This magnificent album of progressive jazz from the mid-'40s contains the earliest recordings released under Dexter Gordon's name. The opening session finds him in the company of Nat King Cole and Harry "Sweets" Edison. While Cole based much of his piano style on the creative accomplishments of Earl Hines, Gordon named Roy Eldridge and Lester Young as primary influences. The inspiration to emulate Prez, said Dex, "...came like a bolt out of the blue to me...I readily identified with his ideas and concepts...." This is superbly demonstrated in the relaxed jamming atmosphere of the first four tracks, particularly "I Blowed and Gone." Gordon said that by the time he joined the Lionel Hampton band in December of 1940, he'd been listening carefully to Prez "for three or four years." By 1943 Gordon's saxophone voice had ripened under that influence to the point where he was beginning to tell his own story. Then one night in 1944 at Minton's Playhouse, Gordon sat in literally between Lester Young and Ben Webster. Recording for Savoy in October of 1945, Gordon was teamed with adventurous pianist Sadik Hakim, backed by Gene Ramey and Ed Nicholson. These performances resemble Lester Young's Aladdin and early Clef recordings. The second Savoy session from January 1946 has Leonard Hawkins blowing trumpet and a wicked rhythm section in Bud Powell, Curly Russell, and Max Roach. As is the case with most of the groups heard on this collection, the combination of creative minds is stunning. And here Gordon establishes his wonderful personal regimen of delivering slow, full-feature tenor ballads. Back in 1943, "Sweet Lorraine" was shared with Nat Cole, who soon became closely identified with that melody. "I Can't Escape from You" is the first real example listeners have of Gordon the three-minute balladeer. Other forthcoming offerings in this vein are "Talk of the Town" and "I Don't Stand a Ghost of a Chance with You." His next session as a leader took place in Hollywood on June 5, 1947, with trombonist Melba Liston, who was soloing with and writing arrangements for Gerald Wilson's orchestra during this period (see Classics 976, the 1945-1946 volume of the label's Wilson chronology). "Mischievous Lady" and "Lullabye in Rhythm" contain what seem to be Liston's first solos recorded in a small-band environment. It's a shame that this group didn't cut a dozen more sides together. One week later, Gordon and Wardell Gray cut their famous two-part tenor blowout, "The Chase." Since Charlie Parker's "Klactoveedsedstene," with its distinctive opening clause, was recorded on October 28, 1947, it is interesting to hear the same lick used to open and close "The Chase," recorded nearly five months earlier. Which came first, the Bird or the egg? As "The Chase" proceeds, another riff emerges, forming the basis for the theme and the beginning of the first solo. It is based on Alphonse Picou's famous clarinet passage from "High Society," the old New Orleans jazz anthem. Here is the great multi-generational span dance, the new thing firmly grounded in the old. Every single record reissued here is worth its weight in gold. Gordon's Dial recordings, especially "Chromatic Aberration" and "Bikini," are full-blooded mature statements from a 24-year-old master improviser wise beyond his years. Even in the face of all the great records he would make in the years to come, this stash of Dexter Gordon's early work should be cherished among his very best.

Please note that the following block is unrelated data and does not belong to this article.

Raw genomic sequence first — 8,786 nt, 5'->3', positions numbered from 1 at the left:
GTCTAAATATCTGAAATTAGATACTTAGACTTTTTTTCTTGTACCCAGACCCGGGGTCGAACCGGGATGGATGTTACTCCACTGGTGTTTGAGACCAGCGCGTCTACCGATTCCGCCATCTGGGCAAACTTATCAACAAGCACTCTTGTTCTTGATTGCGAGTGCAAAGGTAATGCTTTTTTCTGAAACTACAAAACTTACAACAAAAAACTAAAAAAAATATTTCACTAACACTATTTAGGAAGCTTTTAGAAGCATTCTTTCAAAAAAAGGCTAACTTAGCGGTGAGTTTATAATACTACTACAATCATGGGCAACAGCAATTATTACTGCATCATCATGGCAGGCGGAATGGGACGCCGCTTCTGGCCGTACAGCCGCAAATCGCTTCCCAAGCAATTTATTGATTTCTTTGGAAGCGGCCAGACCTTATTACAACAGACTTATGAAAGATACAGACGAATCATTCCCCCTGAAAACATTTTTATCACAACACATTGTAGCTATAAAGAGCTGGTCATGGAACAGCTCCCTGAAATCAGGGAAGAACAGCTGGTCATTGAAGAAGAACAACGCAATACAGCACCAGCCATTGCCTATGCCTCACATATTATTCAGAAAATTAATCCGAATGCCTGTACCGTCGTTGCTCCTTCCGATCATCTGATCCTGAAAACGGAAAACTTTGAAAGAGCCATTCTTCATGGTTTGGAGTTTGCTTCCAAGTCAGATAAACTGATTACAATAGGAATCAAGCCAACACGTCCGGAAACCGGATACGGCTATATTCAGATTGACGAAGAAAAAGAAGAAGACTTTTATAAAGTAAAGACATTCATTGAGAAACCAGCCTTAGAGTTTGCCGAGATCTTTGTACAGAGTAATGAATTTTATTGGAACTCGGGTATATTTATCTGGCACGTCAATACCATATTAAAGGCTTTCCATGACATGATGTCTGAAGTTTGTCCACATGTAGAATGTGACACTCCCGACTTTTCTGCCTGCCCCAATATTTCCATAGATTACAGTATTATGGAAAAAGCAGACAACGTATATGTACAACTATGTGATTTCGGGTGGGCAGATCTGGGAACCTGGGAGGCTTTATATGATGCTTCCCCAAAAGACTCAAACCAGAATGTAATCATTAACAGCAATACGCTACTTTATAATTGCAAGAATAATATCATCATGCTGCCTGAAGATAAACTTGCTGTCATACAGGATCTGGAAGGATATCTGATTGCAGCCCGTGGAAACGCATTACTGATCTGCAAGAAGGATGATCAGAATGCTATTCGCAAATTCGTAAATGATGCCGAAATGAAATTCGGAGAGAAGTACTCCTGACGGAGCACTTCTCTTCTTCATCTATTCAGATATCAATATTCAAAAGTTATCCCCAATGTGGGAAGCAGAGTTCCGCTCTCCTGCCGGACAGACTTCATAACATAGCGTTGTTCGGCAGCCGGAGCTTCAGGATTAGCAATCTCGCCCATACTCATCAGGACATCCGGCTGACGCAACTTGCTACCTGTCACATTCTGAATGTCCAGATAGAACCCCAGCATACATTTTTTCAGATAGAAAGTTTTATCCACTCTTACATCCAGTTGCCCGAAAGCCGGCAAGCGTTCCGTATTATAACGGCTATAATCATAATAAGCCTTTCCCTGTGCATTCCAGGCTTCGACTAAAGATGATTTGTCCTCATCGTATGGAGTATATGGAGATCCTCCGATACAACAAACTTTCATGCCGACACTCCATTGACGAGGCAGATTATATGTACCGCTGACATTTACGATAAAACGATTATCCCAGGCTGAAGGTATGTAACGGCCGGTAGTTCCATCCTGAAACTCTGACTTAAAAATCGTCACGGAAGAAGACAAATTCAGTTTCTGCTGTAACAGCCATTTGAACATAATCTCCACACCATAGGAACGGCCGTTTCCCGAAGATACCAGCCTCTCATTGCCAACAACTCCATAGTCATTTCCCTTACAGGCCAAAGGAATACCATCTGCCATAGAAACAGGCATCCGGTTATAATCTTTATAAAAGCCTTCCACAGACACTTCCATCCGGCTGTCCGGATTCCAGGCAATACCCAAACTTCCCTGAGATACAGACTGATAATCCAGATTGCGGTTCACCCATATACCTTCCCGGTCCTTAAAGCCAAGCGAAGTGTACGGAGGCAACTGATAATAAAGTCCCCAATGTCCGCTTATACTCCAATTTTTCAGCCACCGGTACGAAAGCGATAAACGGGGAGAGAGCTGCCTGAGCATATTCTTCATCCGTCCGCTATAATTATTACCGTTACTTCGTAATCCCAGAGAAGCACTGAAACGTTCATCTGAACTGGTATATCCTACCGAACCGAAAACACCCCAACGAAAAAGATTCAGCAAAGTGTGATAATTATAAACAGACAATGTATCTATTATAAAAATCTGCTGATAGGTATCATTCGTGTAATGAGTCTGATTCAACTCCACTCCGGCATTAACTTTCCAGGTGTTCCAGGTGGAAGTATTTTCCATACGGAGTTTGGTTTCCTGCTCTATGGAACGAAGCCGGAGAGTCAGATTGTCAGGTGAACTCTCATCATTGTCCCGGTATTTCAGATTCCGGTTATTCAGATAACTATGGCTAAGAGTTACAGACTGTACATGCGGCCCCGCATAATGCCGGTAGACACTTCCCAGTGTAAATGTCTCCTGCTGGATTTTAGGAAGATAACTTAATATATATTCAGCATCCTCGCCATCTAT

Share this page
AllMusic Review by arwulf arwulf